ValueFax, the one shareware entrant in this field, hasn't been updated in almost two years but reportedly still works for basic faxing. Its ReadMe claims that it was commercially available under different names before being released as shareware.
Several people asked about Macintosh versions of the multi-function fax/scanner/copier/printer machines that are available for Windows. Although you may be able to print to these devices using Infowave's PowerPrint drivers, there's no way to access the fax or scanner functionality from a Mac. Don't feel left out - some people who have used them under Windows have commented that these devices may pack a lot of functionality into a single machine, but none of the functions work well in comparison with stand-alone scanners, printers, or fax machines.
Network Fax Software -- The issue of network fax software arose on TidBITS Talk shortly after Jeff Hecht's original article appeared in TidBITS. The concept is simple - you don't want to buy a fax modem for every Mac on your network, you just want everyone to be able to fax to a single network-savvy fax modem. The most commonly suggested solutions were 4-Sight FAX from 4-Sight and the fax module for the highly modular messaging software CommuniGate from Stalker Software.
It turns out that FAXstf also comes in a network version, the FAXstf Network Edition. Also mentioned were the OneWorld servers, which are hardware boxes that provide network fax support, along with a variety of other features, including Internet access. Finally, some of Apple's LaserWriters could take optional fax cards, although the software is unfortunately no longer supported. Use LaserWriter 8.2.3f for those printers, but note that it may not work all that well under Mac OS 8.0 and later.
Opinions about these products varied, so I recommend you read the relevant posts in TidBITS Talk if you're interested in this topic.
Improving Fax Quality -- One factor cited as a reason to use a fax modem over a fax machine is that fax modems never have trouble with straight lines, something that fax machines often screw up. Also, although fax modems won't fax at a higher resolution than fax machines, the fact that the original doesn't go through another generation (printing, then scanning) means that the quality is often quite a bit higher. However, as photojournalist Curtis Corlew <firstname.lastname@example.org> pointed out, you do have to use the highest quality settings, which significantly increase transmission time.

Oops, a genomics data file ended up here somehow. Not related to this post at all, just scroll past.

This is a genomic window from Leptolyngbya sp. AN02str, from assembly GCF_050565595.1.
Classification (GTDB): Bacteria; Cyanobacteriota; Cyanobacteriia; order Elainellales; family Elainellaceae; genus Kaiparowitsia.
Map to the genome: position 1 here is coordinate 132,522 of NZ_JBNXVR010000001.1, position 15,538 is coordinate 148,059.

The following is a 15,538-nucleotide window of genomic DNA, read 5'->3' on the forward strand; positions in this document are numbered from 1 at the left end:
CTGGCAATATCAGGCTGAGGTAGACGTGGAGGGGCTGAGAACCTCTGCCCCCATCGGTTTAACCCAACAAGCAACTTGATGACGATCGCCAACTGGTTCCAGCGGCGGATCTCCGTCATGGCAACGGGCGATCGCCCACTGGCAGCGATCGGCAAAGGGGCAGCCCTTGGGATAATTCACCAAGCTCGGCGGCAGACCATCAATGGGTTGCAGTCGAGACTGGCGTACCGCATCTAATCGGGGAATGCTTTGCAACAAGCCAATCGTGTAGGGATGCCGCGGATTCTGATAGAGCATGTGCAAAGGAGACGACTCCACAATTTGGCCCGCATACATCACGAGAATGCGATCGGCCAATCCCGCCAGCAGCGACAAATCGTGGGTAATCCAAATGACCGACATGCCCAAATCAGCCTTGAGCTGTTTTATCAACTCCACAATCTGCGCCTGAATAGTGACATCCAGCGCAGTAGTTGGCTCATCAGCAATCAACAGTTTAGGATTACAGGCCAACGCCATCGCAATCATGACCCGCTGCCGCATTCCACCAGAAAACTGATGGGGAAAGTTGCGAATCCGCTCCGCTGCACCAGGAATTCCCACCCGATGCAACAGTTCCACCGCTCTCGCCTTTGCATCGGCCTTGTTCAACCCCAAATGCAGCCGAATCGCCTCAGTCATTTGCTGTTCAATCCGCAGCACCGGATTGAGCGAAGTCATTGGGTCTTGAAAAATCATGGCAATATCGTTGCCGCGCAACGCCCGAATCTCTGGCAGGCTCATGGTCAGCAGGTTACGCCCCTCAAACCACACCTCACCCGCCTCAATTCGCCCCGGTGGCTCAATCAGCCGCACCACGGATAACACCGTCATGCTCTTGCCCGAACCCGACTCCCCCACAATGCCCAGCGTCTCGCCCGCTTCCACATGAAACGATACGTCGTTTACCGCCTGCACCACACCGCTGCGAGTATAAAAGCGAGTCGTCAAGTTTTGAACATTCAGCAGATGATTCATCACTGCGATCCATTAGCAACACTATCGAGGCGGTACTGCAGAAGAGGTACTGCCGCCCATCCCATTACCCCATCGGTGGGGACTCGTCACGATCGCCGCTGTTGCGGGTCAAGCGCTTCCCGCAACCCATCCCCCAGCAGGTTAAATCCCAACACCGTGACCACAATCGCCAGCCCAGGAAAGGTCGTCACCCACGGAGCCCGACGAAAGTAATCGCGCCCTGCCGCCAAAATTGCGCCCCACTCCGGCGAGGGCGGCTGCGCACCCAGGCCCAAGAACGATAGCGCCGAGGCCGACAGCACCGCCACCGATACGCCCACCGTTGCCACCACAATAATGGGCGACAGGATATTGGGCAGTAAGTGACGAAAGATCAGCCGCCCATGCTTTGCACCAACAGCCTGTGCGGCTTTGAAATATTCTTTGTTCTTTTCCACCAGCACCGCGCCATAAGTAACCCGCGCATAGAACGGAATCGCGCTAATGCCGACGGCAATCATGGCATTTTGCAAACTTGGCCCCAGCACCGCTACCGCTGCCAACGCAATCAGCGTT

There are several other techniques for improving the quality of faxes sent via fax modem.
Make sure to use a scalable font, either TrueType or PostScript (with ATM installed) for the best scaling.
Increase the font size slightly from what you'd use normally, again to eliminate characters running together when viewed at low resolution.
Send test pages with different fonts and graphics (and using different quality levels) to a friend's fax machine so you can see what works the best before you need to fax an important document. You might also try sending these to one of the Internet fax receiving services to see how they look in that form.
Smith Micro Buys STF Technologies -- It's always awkward when facts in an article change at the last minute, but we were chagrined to find out that the day after the article appeared, Smith Micro Software (makers of MacComCenter) acquired STF Technologies (makers of FAXstf Pro). Although I saw no mention of this on the Smith Micro Web site, it would stand to reason that either MacComCenter and FAXstf Pro will disappear in favor of the other, or the two will be merged into a single product. My suspicion is that MacComCenter is slated for the heap, since FAXstf is STF's primary product, and I can't see why Smith Micro would have bothered buying STF if they didn't want the FAXstf code.
Internet Faxing -- For many people, Internet faxing is the way of the future, since it eliminates the need for even a modem (assuming you have another way of accessing the Internet). We'll delve more into that topic in a future issue of TidBITS.